Contributed by: R. Ezra Mizrahi
In this week's parasha of Behaalotecha, we read about the people of Bnei Yisrael who came forward to Moshe Rabeynou and said:
"We have become unclean because of the deceased, but why should we be kept from presenting Hashem's offering [Qorban Pesah] with the other Israelites at the appointed time?" (Behaalotecha 9:7)
These individuals asked Moshe Rabeynou a very direct question. They had become ritually impure because of their contact with the deceased, yet still wanted to serve Hashem and bring the sacrifice of Qorban Pesah. Generally, qodashim, holy animal sacrifices, can only be brought by ritually pure, or "tahor", individuals.
Seemingly, this is an odd question. Because they are ritually unclean or "tameh" they are excluded from bringing a sacrifice, simple qorbanot 101. Why did they think that they could simply go around the halacha? And moreover, how could they ask to perform the sacrifice after the time of the holiday had already passed?
First, let's understand what they were thinking. The Gemara in Masechet Pesahim 77a teaches that the qorban Pesah is to be brought even in tumah, or ritual uncleanliness. For the verse states: "Have the Israelites celebrate the Passover at the appointed time (bemodado)" (9:2), and Gemara understands this as during its appointed time no matter what, even in tumah. However, the Gemara is referring specifically to the Tumah of the entire qahal. If the majority of Bnei Yisrael are ritually unclean, then all the duties of the Mishkan or Bet Hamiqdash can still be performed in tumah.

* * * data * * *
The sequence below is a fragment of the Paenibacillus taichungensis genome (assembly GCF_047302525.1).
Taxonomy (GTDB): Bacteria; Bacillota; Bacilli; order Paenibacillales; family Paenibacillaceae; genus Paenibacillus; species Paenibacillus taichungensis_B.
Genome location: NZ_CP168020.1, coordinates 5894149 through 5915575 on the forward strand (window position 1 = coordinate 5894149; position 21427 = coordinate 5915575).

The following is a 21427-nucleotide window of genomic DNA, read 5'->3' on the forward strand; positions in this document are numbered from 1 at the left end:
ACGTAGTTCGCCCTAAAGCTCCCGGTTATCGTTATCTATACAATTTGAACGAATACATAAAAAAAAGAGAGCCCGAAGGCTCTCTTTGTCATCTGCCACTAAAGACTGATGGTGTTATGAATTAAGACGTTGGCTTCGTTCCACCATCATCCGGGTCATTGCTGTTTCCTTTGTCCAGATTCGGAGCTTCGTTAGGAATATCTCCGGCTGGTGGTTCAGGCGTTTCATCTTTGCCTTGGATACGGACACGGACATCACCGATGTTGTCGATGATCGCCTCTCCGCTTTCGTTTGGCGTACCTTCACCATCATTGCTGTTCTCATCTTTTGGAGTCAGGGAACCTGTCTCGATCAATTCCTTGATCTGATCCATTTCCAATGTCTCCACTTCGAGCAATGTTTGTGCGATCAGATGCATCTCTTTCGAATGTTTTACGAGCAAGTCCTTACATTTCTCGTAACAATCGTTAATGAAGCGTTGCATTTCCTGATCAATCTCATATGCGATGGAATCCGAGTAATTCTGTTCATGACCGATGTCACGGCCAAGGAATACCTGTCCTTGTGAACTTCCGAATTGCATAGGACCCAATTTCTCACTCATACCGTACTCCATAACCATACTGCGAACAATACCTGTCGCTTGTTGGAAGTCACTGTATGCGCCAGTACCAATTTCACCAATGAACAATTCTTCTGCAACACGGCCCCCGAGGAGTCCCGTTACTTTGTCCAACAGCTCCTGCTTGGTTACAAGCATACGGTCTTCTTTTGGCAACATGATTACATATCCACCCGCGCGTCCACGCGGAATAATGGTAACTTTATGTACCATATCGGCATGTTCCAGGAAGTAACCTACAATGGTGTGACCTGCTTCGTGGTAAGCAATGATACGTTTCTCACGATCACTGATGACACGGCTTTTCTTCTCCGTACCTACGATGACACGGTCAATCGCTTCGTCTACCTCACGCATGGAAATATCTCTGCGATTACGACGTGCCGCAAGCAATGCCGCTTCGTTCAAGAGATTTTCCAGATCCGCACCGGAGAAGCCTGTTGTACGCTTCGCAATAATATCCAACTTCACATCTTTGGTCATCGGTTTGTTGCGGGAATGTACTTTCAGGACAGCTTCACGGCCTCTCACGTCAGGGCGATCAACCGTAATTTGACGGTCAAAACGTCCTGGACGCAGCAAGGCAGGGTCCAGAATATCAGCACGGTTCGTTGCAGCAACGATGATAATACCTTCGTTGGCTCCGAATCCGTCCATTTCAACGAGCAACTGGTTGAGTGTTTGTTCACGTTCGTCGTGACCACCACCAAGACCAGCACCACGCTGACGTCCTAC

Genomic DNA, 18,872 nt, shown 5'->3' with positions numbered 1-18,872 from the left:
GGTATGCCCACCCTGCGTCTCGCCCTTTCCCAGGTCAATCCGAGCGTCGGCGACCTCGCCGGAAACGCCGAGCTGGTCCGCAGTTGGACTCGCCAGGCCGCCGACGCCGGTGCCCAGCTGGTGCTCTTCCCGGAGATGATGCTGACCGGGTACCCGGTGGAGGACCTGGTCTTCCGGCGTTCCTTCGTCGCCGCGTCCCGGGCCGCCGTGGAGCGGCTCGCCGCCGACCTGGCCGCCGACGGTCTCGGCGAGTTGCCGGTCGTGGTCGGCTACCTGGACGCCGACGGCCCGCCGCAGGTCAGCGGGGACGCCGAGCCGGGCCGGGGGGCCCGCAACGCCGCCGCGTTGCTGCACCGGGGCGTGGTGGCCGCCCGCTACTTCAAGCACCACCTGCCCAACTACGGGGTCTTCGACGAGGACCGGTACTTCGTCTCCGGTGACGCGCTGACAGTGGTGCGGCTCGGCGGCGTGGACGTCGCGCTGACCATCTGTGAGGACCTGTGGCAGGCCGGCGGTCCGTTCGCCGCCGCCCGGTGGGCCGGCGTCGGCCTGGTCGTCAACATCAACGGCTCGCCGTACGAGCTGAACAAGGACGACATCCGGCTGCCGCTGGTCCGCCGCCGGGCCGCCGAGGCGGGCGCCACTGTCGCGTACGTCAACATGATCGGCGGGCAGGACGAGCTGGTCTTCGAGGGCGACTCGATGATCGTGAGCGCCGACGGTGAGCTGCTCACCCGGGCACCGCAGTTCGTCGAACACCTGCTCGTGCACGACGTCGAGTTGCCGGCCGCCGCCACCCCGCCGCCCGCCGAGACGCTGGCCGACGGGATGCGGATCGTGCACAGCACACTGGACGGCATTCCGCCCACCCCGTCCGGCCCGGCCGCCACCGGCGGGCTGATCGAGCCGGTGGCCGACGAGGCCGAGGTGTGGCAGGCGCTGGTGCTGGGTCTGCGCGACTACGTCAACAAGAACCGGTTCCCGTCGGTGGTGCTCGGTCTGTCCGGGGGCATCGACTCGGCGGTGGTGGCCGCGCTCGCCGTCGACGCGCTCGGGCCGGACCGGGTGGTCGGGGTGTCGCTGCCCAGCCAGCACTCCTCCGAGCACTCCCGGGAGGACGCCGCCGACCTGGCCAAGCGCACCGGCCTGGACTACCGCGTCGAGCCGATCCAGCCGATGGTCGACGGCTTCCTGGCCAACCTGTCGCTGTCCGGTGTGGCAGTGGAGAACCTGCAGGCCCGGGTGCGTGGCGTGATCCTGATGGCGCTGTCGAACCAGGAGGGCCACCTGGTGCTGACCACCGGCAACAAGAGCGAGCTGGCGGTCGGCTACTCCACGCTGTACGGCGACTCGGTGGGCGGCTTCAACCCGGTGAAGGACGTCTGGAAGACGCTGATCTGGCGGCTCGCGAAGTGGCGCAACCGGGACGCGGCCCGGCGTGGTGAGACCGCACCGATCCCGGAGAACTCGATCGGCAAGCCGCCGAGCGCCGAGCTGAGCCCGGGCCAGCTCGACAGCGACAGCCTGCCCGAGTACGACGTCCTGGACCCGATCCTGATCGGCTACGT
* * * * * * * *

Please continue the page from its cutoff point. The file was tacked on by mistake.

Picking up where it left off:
[aside: from this principle extends the famous question of Hanoukah, why there was a need for the Kohanim to acquire pure oil, if the majority of Bnei Yisrael were already impure due to the causalities of the war.]
These individuals believed that this concept was true even for individuals. Unfortunately, that is not the case. Only communal tumah is ignored, while individual tumah is adhered to. Therefore, Moshe had them purify themselves, and perform Pesah Sheni, bringing the sacrifice of the holiday on a new appointed "makeup" date, i.e. Pesah Sheni.
Even though these individuals did not have a clear view the halacha, there is so much to learn from their actions. Their will, their desire to perform the missvah of qorban pesah was so great, that it overshadowed anything else. They went right to Moshe and demanded to have a part in this missvah no matter how limited it may be. The entire establishment of Pesah Sheni serves as a testimony to those strong-willed members of the qahal, who strive beyond all else to perform the missvot with full furvor, and operate Leshem shamayim. May Hashem bless us with the ability to ignite in ourselves the passion for performing the missvot, as the individuals who helped create Pesah Sheni.